To err was human, forgive divine
Two things have gripped Australians about a middle-aged Muslim widow killing two young schoolchildren and injuring others in an alleged moment of inattention after she dropped a water bottle while driving her SUV near a school, her disabled son in the back.
One is life’s capriciousness, where an accident that most would say could have happened to anyone will forever change the lives of many for the serious worse, with one child still in hospital last night with head and internal injuries.
The other is how Muslim parents of the victims have called on the community to absolve and protect accused perpetrator Maha Al-Shennag.
The mother of the girl still in hospital says she doesn’t blame Ms Al-Shennag for what happened.
“She’s grieving herself,” the mother told The Weekend Australian.
One of the most moved is Ms Al-Shennag, who through her lawyer yesterday afternoon said she was “very grateful for (the) message of forgiveness and compassion”.
In that case, Ms Al-Shennag was referring to the message that had come in the most extraordinary fashion from Raed Darwiche, who made a dash-cam video as he drove from the funeral ceremony at Sydney’s Lakemba Mosque to bury his son Jihad on Thursday.
Jihad was one of the two eightyear-old boys crushed to death on Tuesday morning when the Toyota Kluger driven by Ms Al-Shennag accelerated like a rocket after, police believe, she accidentally floored the accelerator rather than the brake.
According to some reports, the car hit a rise and became airborne, smashing through the weatherboard wall housing a Year 3 class at Banksia Road Primary School in Greenacre in the city’s southwest.
With his son’s bright-green casket behind him in a vehicle, and speaking in Arabic while his friend Ahmad Hraichie drove and translated, Mr Darwiche said he had a “special message for the lady that was involved in the accident”.
He said Allah had called for his son as the “will of the creator”, described it as “an honest mistake”, stressed Ms Al-Shennag was forgiven and he would like to meet her, and called for those who might castigate and abuse her to cease.
“This is the way a proper Muslim acts in a time of calamity and tribulation.”
Yesterday Ms Al-Shennag’s lawyer, Nicholas Hanna, issued a statement to the media.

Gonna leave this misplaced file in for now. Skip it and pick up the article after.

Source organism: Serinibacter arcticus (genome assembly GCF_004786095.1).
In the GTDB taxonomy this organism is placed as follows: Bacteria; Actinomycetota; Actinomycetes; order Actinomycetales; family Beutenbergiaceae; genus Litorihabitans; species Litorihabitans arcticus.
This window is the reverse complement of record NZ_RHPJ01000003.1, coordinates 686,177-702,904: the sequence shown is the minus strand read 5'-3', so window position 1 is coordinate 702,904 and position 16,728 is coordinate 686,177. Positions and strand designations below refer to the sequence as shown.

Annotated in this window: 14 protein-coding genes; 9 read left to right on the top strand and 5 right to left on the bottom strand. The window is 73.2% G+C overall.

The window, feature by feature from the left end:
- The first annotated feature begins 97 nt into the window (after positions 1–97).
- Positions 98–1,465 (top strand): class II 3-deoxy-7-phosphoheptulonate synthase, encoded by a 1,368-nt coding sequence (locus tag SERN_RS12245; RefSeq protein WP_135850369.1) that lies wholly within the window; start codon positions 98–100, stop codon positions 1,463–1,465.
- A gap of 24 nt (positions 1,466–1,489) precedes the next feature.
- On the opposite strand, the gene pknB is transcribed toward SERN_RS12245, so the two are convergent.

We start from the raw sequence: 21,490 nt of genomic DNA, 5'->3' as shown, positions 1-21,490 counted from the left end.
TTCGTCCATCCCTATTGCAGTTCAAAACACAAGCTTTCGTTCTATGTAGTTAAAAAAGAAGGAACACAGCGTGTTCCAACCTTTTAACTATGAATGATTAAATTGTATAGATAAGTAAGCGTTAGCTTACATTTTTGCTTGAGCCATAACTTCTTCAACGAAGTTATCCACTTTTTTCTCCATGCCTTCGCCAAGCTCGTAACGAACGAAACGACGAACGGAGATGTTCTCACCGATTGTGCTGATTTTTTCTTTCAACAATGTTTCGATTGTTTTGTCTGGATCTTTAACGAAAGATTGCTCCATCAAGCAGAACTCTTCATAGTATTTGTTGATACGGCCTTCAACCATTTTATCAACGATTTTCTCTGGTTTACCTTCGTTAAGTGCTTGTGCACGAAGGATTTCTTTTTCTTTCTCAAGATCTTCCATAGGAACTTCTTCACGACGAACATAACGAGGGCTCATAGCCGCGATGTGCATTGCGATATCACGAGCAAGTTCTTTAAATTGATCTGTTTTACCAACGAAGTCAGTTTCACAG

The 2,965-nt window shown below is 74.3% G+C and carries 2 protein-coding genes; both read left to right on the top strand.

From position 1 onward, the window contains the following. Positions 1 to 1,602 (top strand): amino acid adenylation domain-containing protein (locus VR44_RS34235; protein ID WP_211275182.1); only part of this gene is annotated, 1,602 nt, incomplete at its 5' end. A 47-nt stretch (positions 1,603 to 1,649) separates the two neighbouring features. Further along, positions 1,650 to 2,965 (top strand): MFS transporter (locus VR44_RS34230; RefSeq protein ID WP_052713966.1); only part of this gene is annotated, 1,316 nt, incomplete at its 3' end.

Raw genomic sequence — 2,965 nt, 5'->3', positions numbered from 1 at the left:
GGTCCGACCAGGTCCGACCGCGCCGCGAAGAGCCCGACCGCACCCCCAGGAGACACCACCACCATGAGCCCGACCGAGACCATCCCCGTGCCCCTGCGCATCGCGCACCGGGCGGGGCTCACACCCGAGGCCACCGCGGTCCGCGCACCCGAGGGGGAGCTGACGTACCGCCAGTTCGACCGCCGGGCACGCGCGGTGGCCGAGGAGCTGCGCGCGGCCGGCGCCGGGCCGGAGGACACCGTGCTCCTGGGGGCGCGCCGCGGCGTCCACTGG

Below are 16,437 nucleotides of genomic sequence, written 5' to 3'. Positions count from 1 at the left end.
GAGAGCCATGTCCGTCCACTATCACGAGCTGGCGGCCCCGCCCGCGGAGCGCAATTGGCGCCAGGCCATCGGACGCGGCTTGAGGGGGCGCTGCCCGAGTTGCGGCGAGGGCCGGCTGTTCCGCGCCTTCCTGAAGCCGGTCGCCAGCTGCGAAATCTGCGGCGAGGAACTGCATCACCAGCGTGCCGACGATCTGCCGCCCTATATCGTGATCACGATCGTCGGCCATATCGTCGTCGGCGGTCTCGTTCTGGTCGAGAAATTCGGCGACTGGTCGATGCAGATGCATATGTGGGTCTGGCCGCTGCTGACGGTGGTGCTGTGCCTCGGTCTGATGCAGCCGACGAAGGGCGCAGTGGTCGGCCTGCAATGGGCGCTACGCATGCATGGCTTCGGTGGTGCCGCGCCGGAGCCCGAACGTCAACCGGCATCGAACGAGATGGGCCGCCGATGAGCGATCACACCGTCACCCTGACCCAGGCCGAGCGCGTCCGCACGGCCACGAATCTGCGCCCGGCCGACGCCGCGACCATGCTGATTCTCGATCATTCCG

“Ms Al-Shennag has told me that she is very grateful for Mr Darwiche’s message of forgiveness and compassion.
“Ms Al-Shennag wishes to apologise with all of her heart to Mr Darwiche and to each of the victims, their families and the community in general,” Mr Hanna said. “Her thoughts and prayers are with all of those affected by this tragedy.”
More details are coming to light about Ms Al-Shennag’s own difficult tale, with one source yesterday saying she remained in a very bad way psychologically.
The source said Ms Al-Shennag, 52, migrated from Jordan, and was widowed within the past 12 months when her husband died from ill-health, leaving her alone to care for four children aged up to their teens.
Some of her children go to the Banksia Road school, the source said, adding that Ms Al-Shennag was active within the local Muslim community.
Social media has gone wild on the twin themes of the story — the freakishness of life-changing events, and Mr Darwiche’s magnanimity.
In one of the avalanches of posts, a Jennifer Atkins wrote:
“My neighbour was driving his car into his garage and his foot slipped from the break (sic) to the excelerator (sic) and within one second had smash(ed) and gone right through the wall of his garage, he shook his head as he couldn’t believe it happened. Accidents do happen.”
Mr Darwiche’s video went viral, recording nearly 300,000 views by last night. In it, Mr Darwiche says: “It could happen to him, it could happen to me, it could happen to you.
“We don’t throw the world down on our brothers and sisters when an accident happens. We forgive. This is the way of the prophet. He forgave.”
Observers said Mr Darwiche’s message was a reminder of a common message in Christianity and Islam.
“It’s an incredible act of forgiveness in the face of tragedy,” Muslim Labor MP and Islamic affairs scholar Anne Aly said.
“It’s really part and parcel of the Islamic faith that a lot of people don’t get to see.”
Ms Al-Shennag faces two charges of dangerous driving (occasioning death) and two charges of negligent driving (occasioning death), which carry a maximum penalty of 10 years’ jail, on top of lesser charges related to the injuries of other children.
She is on conditional bail and has to report to police daily, and is due to appear at Bankstown Local Court on November 29.
Out of the 24 children who were drawing in their classroom when disaster struck on Tuesday, three were seriously injured.
Two girls, aged eight and nine, were released from The Children’s Hospital at Westmead on Wednesday, leaving the other eight-year-old girl still under medical observation.
She was sitting close to the boys who died when the twotonne SUV barrelled through the wall, and suffered internal bleeding and cuts to her head.
After the initial shock, Gold Coast-based clinical health and forensic psychologist Bob Montgomery told The Weekend Australian the natural reaction for survivors of such a traumatic situation is “depression — why me, what did I do — and anger; how could they let this happen?”
The strategy, Dr Montgomery said, was for teachers and parents to help the children “try to regain a sense of safety — it’s over, it’s the light at the end of the tunnel … there’s nothing wrong with feeling terrified.”
Clockwise from left, Maha Al-Shennag leaves Bankstown police station; the Lakemba funeral of one of the victims; crash victim Jihad Darwiche